The Fitch Ratings says New Zealand's regional lenders face a tougher time with intense competition from the four big Australian-owned banks.
The ratings agency has assessed the strengths and weaknesses of Kiwibank, the Southland, Nelson and Wairarapa building societies, as well as TSB Bank, Heartland Bank and the Co-operative Bank, whose combined share of the market is 15%.
It says while the smaller financial institutions do not have the scale and sophisticated systems of the big four, it recognises the value they gain from the communities they service.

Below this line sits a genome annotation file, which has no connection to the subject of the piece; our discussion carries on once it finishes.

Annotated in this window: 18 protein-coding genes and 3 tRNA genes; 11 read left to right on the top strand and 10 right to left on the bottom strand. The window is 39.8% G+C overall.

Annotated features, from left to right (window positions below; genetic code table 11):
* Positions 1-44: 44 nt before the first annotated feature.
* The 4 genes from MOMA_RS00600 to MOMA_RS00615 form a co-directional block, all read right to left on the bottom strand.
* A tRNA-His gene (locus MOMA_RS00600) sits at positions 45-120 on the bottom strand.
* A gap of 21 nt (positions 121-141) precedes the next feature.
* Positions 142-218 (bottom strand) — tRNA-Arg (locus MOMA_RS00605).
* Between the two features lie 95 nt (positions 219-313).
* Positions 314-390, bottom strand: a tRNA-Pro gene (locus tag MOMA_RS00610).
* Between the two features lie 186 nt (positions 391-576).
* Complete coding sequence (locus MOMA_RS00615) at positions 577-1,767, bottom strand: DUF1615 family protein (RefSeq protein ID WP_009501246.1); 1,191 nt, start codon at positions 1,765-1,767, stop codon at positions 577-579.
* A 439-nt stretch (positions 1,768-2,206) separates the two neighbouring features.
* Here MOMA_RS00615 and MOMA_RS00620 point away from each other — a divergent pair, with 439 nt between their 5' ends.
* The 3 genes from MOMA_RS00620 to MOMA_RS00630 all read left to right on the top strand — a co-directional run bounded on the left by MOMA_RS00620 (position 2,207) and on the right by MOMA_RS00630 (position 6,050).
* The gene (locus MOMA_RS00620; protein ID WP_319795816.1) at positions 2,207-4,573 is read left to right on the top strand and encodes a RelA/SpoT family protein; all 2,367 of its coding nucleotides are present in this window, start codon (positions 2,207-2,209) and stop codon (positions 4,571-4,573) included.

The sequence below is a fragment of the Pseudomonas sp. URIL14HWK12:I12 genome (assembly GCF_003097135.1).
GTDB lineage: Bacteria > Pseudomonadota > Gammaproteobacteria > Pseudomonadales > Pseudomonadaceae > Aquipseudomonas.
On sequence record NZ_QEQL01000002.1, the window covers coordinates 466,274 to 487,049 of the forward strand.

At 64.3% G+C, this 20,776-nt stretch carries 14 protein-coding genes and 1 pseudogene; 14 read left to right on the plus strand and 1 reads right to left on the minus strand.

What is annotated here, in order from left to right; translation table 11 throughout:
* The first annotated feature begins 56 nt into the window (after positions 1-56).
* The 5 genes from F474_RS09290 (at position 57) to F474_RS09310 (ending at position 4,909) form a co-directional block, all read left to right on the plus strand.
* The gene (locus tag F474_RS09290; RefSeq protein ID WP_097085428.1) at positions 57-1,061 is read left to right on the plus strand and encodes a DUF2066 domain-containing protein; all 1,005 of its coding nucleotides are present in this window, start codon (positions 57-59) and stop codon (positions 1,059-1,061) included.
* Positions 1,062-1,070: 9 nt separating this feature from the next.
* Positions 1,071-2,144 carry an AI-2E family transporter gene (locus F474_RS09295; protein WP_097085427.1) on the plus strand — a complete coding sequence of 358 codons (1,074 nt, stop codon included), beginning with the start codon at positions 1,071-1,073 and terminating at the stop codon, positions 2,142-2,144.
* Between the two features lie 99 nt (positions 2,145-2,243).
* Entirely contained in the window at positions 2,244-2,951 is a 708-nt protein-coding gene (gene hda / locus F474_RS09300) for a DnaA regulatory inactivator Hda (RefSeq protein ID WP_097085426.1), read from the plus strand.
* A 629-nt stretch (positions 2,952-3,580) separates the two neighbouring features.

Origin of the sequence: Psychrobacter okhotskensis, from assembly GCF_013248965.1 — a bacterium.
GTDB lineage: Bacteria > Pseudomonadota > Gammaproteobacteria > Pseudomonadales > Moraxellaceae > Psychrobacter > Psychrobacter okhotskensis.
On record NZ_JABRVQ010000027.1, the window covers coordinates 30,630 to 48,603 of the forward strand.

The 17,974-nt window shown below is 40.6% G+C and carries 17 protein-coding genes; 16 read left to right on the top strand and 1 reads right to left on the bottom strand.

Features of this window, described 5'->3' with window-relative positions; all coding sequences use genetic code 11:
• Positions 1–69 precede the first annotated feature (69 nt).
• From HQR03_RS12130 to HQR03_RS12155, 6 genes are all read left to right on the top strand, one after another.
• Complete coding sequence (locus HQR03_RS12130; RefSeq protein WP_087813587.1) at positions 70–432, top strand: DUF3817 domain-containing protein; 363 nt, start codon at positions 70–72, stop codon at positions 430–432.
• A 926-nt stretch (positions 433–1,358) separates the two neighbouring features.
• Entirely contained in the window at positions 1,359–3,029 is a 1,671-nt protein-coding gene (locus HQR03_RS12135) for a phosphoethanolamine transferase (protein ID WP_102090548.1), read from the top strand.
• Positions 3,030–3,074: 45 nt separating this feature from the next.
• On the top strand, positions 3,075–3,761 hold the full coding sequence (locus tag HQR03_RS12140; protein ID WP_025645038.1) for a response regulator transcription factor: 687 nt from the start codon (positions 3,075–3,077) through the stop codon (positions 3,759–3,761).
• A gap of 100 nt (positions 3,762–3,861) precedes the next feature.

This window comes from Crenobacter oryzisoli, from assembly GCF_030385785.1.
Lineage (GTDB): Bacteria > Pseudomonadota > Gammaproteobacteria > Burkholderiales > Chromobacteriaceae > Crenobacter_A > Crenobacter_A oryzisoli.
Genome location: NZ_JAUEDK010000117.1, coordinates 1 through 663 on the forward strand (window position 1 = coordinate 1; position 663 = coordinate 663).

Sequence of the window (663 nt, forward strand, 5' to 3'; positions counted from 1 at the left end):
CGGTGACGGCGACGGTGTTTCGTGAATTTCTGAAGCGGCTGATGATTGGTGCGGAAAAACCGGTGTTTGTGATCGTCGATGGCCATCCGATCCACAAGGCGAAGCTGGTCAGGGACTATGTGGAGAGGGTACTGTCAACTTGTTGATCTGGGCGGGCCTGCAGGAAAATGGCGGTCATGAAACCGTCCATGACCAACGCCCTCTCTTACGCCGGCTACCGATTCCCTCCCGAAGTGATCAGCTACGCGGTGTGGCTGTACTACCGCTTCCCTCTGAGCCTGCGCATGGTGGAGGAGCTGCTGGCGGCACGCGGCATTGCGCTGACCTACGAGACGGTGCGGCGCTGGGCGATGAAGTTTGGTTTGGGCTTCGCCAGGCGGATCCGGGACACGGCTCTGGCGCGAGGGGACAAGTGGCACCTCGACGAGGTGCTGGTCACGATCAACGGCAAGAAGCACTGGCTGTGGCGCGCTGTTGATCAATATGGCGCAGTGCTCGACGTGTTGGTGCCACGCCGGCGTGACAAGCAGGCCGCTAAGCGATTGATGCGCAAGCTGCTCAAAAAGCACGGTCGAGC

Local ownership, Fitch says, means regional lenders have loyal and at times parochial community support.
They also benefit from simple business models, lending to fund residential mortgages, business and personal loans, and avoiding riskier and more complex financial products.
Regional lenders are largely funded by household deposits and, since the global financial crisis, healthy deposit flows have supported loan growth and enabled the lenders to achieve adequate profitability.
However, Fitch says regional lenders are constrained by their small capital base, credit exposure concentration and small size, which are the main barriers to higher ratings.
A director at Fitch's Sydney financial institutions team, Andrea Jaehne, says in general in New Zealand smaller regional lenders are performing well, despite strong head winds from the competition, particularly in the residential mortgage markets.